I expected the 5.5-inch Full HD AMOLED display to be nothing different to previous models but it’s still quite pleasing to the eyes. You can also adjust the display to suit your taste with the following Screen Color mode options; Super Color, Bluelight Filter, Standard, and Customized. If you’re not a fan of saturated colours or some things appear too bright to your liking, this is where you need to go. With a 2.5D Corning Gorilla Glass implemented for protection, it’s fine to use without a screen protector…unless you’re really clumsy. In which case, a tempered glass screen protector is your best friend. Otherwise, using it as it is is fine.
Once again, the speakers are located at the bottom of the phone. I’m hoping that one day, ASUS will do dual-front facing speakers but to the least, they’re not putting the speakers at the back, like the old Zenfone 2 series. For now, it does its job well of notifying users. If you want better quality audio, you gotta have external speakers or headphones for sure.
It’s time for the most anticipated part of the review; the camera. With a dual-front camera setup for selfies, people are wondering what kind of quality they can expect. Even the rear camera appears to be able to perform decently so without further ado, let’s take a look at what this baby is capable of.
Selfie Camera Gallery
From this gallery here, you can see that when the environment is well-lit, the pictures are of acceptable quality. When it’s a bit (or a lot) dark however, the quality starts to suffer. Even when the main selfie camera has 2x light sensitivity, it won’t stop the images from being grainy. In both situations, I had to take at least 3 shots so I can be sure that there’s at least 1 shot that isn’t blurry or out-of-focus. Yes, it’s practically mandatory to do that.
If you’re wondering why there are 2 pictures of the same setting and people, that’s because we were testing out both selfie cameras in the same setting. This will show you the difference in what’s being framed in the shot as well as the quality you’ll be getting. The wide-angle secondary selfie camera shots are the ones that look a bit more zoomed out than the other.
We’ve also included a a couple of pictures where our resident Superdaddy took 2 shots in the dark; one with softlight off and one with the softlight on. It helps a bit with improving the shot but I honestly wouldn’t use it unless I was desperate. It’s best to find a proper light source if you want good selfies / wefies.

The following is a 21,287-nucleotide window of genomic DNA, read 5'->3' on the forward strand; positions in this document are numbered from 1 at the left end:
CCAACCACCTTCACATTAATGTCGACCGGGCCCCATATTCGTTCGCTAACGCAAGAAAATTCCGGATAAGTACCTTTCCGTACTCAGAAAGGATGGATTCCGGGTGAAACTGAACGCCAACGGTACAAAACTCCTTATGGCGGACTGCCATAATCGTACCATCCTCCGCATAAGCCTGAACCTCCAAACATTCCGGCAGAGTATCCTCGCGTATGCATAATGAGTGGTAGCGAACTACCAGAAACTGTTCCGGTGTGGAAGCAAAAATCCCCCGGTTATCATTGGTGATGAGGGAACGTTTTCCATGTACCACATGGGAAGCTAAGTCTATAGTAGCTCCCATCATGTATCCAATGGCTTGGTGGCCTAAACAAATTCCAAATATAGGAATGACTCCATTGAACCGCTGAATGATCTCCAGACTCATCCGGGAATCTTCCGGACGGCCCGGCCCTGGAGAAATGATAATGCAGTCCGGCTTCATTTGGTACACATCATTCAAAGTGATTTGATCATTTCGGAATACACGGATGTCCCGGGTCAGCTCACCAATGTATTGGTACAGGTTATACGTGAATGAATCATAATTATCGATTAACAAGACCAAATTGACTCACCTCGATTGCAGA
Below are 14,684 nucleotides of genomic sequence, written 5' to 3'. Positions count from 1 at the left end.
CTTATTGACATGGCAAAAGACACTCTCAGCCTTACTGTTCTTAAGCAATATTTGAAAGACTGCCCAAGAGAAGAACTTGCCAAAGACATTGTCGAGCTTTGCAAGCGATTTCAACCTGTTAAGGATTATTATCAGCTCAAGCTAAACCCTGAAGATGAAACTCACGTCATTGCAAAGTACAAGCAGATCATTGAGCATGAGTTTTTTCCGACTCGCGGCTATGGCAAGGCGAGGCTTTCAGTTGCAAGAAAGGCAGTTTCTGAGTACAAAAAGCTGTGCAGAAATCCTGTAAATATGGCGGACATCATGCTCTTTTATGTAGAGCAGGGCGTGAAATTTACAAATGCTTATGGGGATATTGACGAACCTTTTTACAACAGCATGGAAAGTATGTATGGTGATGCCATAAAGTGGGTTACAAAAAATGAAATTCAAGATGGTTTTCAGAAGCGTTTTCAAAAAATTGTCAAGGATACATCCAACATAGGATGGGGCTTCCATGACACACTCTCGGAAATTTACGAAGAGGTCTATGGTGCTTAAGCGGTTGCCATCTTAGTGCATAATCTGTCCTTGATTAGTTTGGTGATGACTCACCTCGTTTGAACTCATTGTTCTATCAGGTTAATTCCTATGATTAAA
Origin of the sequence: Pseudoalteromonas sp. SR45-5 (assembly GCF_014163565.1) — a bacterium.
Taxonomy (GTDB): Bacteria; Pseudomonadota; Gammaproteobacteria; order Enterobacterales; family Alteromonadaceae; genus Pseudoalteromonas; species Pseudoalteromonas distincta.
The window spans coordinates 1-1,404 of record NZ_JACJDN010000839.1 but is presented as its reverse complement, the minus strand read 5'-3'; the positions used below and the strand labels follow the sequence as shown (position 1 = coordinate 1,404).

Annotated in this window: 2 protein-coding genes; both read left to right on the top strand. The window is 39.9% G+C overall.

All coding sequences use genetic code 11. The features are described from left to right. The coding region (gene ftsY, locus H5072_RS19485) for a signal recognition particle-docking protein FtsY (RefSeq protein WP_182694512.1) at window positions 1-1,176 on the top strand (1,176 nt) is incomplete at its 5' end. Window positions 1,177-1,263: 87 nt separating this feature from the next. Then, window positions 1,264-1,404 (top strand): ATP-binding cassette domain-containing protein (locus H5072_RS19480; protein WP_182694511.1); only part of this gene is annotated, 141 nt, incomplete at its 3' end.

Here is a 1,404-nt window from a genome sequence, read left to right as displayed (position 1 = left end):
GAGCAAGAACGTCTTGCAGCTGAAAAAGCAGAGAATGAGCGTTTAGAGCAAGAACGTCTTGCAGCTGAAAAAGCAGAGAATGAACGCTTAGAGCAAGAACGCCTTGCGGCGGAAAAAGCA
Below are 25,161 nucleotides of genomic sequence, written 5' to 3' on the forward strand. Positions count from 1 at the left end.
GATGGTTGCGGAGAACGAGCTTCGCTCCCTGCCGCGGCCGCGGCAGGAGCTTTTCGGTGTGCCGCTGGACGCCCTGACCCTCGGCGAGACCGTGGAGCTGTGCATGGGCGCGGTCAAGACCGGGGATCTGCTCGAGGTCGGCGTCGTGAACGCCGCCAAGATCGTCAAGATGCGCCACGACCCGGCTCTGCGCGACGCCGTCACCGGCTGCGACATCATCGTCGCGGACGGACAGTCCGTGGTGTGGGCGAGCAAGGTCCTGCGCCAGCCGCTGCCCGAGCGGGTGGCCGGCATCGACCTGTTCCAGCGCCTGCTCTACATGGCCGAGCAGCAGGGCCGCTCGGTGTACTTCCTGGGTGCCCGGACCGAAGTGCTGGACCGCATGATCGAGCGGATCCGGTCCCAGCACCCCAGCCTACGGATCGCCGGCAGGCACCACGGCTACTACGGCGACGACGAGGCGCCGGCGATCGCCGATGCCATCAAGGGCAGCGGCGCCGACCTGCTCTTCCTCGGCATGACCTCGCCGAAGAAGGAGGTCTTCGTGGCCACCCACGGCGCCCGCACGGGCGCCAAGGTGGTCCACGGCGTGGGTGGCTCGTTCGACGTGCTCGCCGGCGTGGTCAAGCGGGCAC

What do you think of the pictures produced by the dual-selfie cam of the ASUS Zenfone 4 Selfie Pro?
Rear Camera Gallery
And now we have the rear camera shots from the ASUS Zenfone 4 Selfie Pro. As you can see, pictures look excellent when there”s good lighting but the moment you remove that, the quality becomes abysmal. It’s still easier to take a good shot in not-so bright conditions compared to using the secondary selfie camera but even so, it’s not something that will blow you away.
The ASUS Zenfone 4 Selfie Pro is a decent smartphone, but the camera is a little bit lacking. Even with the 2x light sensitivity, the quality is a bit disappointing. It works well in environments that are well-lit but apart from that, the quality suffers quite a bit of a downgrade, especially for the secondary, wide-angle selfie camera. Either way, you’ll find yourself taking several shots as there’s a high chance the first few that is being captured will be blurry.
Aside from that, it is capable of performing pretty well. It’s buttery-smooth, it looks good, it’s visually pleasing, battery life is decent, and generally doesn’t cause problems… after the recent firmware update that is. It’s a bit tough when the main feature the smartphone is touting is suffering but even on that end, it’s not horrible. It’s important to note that for a new phone, it’s still using MicroUSB instead of USB-C.
The ASUS Zenfone 4 Selfie Pro might do much better if it was being sold somewhere between RM1,199 to RM1,499. With that in mind, I award the ASUS Zenfone 4 Selfie Pro with the Silver Pokdeward!